I haven’t made it all the way through The Walking Dead (six episodes left in the seventh season), but I’m confident I’ve seen enough of it to offer an accurate assessment. With the release of the eighth season exactly a month away, why not spend some time talking about everyone’s favorite zombie apocalypse show? (Note: I have no affiliation to the comic series, so my opinions will not take those into account. A TV show should be able to stand on its own regardless of the source material.)
Most people seem to have this love-hate relationship with the show and I absolutely agree with them. Starting with the love, the prosthetic makeup work is outstanding. The artists working on The Walking Dead never tip their hand when it comes to distinguishing between extras and actual undead humans. It’s definitely gross, but it also makes you appreciate the time and effort put into a basic cable TV show.
The Walking Dead can also claim to be one of the shining examples of diversity on television. In a zombie apocalypse, it would make sense for individuals of all backgrounds to band together and the casting department wisely follows through on this logic. From strong female characters like Michonne and Rosita to a non-stereotypical Asian in Glenn, almost any viewer can find someone relatable. It’s still predominantly a white cast, but the lesser-represented characters play significant roles in the action.
However, I can totally see where the hate for this show originates. For one, they frequently sacrifice pace for hypothetical “character development” by devoting an entire episode to just one or two main characters. In the TV world, this is known as a “bottle episode,” often used when a show operates on a lower budget or needs a script on short notice. A great example is Breaking Bad and the episode “Fly” in the third season. Walter and Jesse spend the entire episode in the meth lab, exploring their past actions and regrets. This technique is only used once over the course of the entire show; The Walking Dead clearly doesn’t follow suit and decides to include bottle episodes seemingly every season. The worst one might be “Still” in the fourth season, which only features Daryl and Beth; only the former even comes close to a compelling character. By the end, you’re left wondering, “What’s the point?” Sure, we saw two characters grow closer together, but it didn’t progress the story in any way.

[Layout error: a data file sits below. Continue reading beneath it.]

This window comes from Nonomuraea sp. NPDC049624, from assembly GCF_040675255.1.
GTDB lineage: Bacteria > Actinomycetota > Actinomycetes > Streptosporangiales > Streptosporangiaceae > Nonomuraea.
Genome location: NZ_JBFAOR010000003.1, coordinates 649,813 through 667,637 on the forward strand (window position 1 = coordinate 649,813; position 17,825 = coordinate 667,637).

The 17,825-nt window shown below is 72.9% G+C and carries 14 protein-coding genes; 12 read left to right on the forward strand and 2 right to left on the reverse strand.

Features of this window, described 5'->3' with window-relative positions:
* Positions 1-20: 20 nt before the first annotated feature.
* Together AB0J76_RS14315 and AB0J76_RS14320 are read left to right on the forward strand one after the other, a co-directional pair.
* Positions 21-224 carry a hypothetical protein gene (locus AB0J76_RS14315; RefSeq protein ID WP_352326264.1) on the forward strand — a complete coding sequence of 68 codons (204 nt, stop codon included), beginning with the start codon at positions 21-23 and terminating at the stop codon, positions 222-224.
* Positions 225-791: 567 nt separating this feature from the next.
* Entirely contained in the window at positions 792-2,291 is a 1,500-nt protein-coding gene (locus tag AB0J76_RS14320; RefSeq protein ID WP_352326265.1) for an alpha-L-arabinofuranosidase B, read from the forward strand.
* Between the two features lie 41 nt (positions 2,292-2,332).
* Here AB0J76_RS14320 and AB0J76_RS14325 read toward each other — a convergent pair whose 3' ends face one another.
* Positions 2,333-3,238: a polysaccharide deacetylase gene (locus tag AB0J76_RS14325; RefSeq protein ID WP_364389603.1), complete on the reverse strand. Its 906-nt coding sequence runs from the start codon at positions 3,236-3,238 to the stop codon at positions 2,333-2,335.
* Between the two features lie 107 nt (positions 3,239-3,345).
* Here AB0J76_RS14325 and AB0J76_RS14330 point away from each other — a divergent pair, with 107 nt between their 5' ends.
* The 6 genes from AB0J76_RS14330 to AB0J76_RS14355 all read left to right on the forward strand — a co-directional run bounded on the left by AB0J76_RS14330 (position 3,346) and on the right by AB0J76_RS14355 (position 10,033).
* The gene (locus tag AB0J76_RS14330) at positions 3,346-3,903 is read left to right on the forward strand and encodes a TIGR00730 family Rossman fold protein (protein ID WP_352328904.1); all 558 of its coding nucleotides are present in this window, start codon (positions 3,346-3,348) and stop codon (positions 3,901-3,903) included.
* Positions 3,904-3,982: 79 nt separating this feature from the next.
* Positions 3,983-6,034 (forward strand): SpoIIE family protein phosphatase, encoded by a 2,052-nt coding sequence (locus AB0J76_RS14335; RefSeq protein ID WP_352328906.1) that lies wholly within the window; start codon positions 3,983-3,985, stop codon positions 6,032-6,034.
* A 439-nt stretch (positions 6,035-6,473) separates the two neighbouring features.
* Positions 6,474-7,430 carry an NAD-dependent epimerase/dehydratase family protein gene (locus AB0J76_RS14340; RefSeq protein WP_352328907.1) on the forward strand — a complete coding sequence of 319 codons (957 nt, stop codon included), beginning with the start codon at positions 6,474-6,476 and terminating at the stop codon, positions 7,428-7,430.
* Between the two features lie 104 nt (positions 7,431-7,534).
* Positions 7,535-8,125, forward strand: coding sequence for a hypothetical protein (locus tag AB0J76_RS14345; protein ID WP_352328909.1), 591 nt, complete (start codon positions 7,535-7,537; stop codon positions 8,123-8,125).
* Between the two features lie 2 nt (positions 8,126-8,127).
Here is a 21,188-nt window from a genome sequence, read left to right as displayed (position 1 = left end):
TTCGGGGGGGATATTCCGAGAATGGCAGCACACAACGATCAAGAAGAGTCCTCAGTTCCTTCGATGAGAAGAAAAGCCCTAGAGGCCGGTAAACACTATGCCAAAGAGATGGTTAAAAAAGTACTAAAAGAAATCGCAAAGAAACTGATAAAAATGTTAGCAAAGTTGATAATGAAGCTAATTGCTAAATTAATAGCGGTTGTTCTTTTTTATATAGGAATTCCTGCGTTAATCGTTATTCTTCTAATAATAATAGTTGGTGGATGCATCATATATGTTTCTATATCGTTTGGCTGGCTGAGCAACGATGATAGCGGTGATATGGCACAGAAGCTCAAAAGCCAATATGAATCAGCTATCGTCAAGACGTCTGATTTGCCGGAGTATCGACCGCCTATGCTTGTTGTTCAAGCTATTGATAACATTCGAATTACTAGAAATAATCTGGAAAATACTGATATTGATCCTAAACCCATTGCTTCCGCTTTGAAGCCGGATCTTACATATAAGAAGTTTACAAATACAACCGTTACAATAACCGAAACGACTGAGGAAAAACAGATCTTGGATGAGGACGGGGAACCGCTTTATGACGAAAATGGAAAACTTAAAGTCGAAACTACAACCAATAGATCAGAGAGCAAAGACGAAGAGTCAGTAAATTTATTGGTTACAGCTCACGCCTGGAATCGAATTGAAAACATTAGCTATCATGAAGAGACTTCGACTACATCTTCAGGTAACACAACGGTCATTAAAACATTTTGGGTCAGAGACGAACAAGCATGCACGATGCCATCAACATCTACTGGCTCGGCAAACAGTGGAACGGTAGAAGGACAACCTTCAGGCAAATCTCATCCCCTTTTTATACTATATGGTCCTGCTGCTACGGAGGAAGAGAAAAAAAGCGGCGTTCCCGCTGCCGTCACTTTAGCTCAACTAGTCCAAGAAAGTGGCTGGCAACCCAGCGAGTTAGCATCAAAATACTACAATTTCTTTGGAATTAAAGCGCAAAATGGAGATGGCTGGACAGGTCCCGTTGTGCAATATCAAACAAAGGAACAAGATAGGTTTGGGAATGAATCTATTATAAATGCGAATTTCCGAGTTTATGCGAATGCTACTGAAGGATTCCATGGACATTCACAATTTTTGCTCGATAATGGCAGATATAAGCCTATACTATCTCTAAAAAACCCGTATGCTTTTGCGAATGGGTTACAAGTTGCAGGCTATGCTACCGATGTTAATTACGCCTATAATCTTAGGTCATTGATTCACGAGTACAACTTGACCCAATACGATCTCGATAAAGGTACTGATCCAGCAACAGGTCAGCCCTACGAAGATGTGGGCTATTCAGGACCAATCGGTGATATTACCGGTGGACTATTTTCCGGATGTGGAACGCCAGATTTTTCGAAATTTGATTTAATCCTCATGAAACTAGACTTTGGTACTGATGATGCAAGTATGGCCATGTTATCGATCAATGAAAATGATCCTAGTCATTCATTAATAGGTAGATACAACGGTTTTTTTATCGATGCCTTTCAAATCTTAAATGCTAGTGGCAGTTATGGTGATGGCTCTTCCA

In my opinion, The Walking Dead is more effective when it juggles multiple plotlines in one episode (similar to Game of Thrones). You would never see my favorite show attempt to spend an entire hour with Arya and the Hound because everyone would get bored before long. Yet this show commits the crime over and over; other bottle episodes focus on Morgan, Tara, and The Governor to name a few. All they do is make me wait anxiously for the end so we can hopefully get to some interesting content. What makes this problem worse is never knowing when the bottle episodes are coming because every main cast member is always listed in the opening credits. There are moments of brilliance, but too many low points for this show to be considered one of the best.
Some of these issues could be solved if the show didn’t feel the need to constantly bring in new characters. I understand why the writers feel the urge to spend time with them individually, but if you want to keep the ship from sinking, why not take a step back and just focus on a select few? Combine that with getting rid of the endless walking scenes and the story can proceed in a brisk yet focused manner. I’m guessing the only reason people have continued to watch The Walking Dead even as it nears 100 episodes is because they’re holding out hope for something exciting: a shocking death, a surprise reveal, anything. When Carol’s daughter Sophia was revealed to be locked up in Hershel’s barn the whole time (after the group had spent several episodes searching for her), that was a well-earned and emotional moment. But those come few and far between, leaving most viewers angry and upset that a single show has wasted so much of their time. While I wholeheartedly sympathize with them, I would still recommend watching the show if only for the small number of excellent characters (like the diverse cast listed above) and the engaging antagonists (Shane, Merle, Negan). Just be prepared for long stretches of go-nowhere dialogue and painfully slow camera movements that only drag out the runtime. It feels like Game of Thrones with its tendency to kill off main characters at a high rate, but with less emotional attachment, so…take that however you like.